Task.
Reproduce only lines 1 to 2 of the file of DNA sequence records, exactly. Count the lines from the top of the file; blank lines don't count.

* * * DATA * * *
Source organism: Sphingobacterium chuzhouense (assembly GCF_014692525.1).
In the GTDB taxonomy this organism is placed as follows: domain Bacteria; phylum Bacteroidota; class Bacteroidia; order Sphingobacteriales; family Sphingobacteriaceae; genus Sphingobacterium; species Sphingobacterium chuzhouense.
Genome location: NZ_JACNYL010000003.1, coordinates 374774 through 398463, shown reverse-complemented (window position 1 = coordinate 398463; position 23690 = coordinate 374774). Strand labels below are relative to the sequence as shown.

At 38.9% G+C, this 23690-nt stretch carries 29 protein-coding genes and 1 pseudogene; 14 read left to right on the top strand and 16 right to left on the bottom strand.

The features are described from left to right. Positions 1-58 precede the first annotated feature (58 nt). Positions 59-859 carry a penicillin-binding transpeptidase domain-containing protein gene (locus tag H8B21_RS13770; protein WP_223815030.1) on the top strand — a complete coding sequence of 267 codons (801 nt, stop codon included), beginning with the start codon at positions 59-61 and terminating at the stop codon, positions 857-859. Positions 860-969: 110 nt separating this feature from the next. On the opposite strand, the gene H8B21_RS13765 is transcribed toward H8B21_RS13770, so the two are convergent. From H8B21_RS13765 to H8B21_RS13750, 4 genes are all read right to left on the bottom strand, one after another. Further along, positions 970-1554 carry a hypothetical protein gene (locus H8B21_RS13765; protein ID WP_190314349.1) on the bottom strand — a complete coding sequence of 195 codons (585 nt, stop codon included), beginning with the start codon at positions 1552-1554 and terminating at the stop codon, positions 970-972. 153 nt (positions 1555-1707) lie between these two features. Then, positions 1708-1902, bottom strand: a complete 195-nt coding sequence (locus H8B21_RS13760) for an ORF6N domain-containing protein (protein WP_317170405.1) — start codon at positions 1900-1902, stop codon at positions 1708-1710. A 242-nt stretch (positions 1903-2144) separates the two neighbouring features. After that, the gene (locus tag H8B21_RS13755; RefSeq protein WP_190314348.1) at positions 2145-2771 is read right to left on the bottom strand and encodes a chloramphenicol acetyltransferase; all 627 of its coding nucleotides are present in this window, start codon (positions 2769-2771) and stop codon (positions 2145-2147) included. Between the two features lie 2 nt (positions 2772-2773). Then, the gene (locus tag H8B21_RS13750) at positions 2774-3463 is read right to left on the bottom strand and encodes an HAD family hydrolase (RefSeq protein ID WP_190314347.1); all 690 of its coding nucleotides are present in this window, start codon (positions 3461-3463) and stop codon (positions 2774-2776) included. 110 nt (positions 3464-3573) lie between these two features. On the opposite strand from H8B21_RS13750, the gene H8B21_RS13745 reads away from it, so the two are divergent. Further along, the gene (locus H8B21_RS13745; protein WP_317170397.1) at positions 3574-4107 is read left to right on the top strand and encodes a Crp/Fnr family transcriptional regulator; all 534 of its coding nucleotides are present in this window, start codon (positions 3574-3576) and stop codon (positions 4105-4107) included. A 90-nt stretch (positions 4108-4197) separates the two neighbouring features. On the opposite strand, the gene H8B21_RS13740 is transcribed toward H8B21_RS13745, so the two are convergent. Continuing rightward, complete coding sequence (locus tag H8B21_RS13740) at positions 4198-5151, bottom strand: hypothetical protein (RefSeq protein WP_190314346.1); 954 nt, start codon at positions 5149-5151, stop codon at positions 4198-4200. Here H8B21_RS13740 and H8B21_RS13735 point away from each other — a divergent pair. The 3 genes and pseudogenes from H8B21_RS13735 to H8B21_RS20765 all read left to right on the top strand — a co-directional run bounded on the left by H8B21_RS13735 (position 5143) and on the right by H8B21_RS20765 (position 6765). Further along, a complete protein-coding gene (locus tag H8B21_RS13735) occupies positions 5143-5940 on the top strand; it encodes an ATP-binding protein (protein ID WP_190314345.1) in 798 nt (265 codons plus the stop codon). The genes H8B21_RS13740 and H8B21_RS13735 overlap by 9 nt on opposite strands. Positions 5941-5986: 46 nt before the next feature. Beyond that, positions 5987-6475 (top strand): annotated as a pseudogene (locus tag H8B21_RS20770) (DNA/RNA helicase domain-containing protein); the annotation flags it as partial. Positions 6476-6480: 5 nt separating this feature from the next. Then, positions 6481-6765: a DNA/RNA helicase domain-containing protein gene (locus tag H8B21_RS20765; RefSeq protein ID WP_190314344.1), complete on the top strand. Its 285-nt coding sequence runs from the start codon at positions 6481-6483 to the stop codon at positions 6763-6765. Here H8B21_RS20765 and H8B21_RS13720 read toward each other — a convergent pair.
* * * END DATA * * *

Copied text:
Source organism: Sphingobacterium chuzhouense (assembly GCF_014692525.1).
In the GTDB taxonomy this organism is placed as follows: domain Bacteria; phylum Bacteroidota; class Bacteroidia; order Sphingobacteriales; family Sphingobacteriaceae; genus Sphingobacterium; species Sphingobacterium chuzhouense.